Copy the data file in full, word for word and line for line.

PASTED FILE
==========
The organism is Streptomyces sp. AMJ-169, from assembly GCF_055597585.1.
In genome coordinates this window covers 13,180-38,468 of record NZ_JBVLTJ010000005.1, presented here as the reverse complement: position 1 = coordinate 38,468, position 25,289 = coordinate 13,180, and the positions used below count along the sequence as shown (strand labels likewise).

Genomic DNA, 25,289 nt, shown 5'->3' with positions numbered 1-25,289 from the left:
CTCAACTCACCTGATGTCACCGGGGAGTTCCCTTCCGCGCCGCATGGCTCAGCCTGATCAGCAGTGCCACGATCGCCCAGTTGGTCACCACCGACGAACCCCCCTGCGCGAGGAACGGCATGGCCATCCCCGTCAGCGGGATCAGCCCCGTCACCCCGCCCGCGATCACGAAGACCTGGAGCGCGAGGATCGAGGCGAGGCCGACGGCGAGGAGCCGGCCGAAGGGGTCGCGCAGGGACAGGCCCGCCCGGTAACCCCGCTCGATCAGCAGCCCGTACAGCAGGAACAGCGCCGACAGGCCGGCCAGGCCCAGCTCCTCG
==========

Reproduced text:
The organism is Streptomyces sp. AMJ-169, from assembly GCF_055597585.1.
In genome coordinates this window covers 13,180-38,468 of record NZ_JBVLTJ010000005.1, presented here as the reverse complement: position 1 = coordinate 38,468, position 25,289 = coordinate 13,180, and the positions used below count along the sequence as shown (strand labels likewise).

Genomic DNA, 25,289 nt, shown 5'->3' with positions numbered 1-25,289 from the left:
CTCAACTCACCTGATGTCACCGGGGAGTTCCCTTCCGCGCCGCATGGCTCAGCCTGATCAGCAGTGCCACGATCGCCCAGTTGGTCACCACCGACGAACCCCCCTGCGCGAGGAACGGCATGGCCATCCCCGTCAGCGGGATCAGCCCCGTCACCCCGCCCGCGATCACGAAGACCTGGAGCGCGAGGATCGAGGCGAGGCCGACGGCGAGGAGCCGGCCGAAGGGGTCGCGCAGGGACAGGCCCGCCCGGTAACCCCGCTCGATCAGCAGCCCGTACAGCAGGAACAGCGCCGACAGGCCGGCCAGGCCCAGCTCCTCG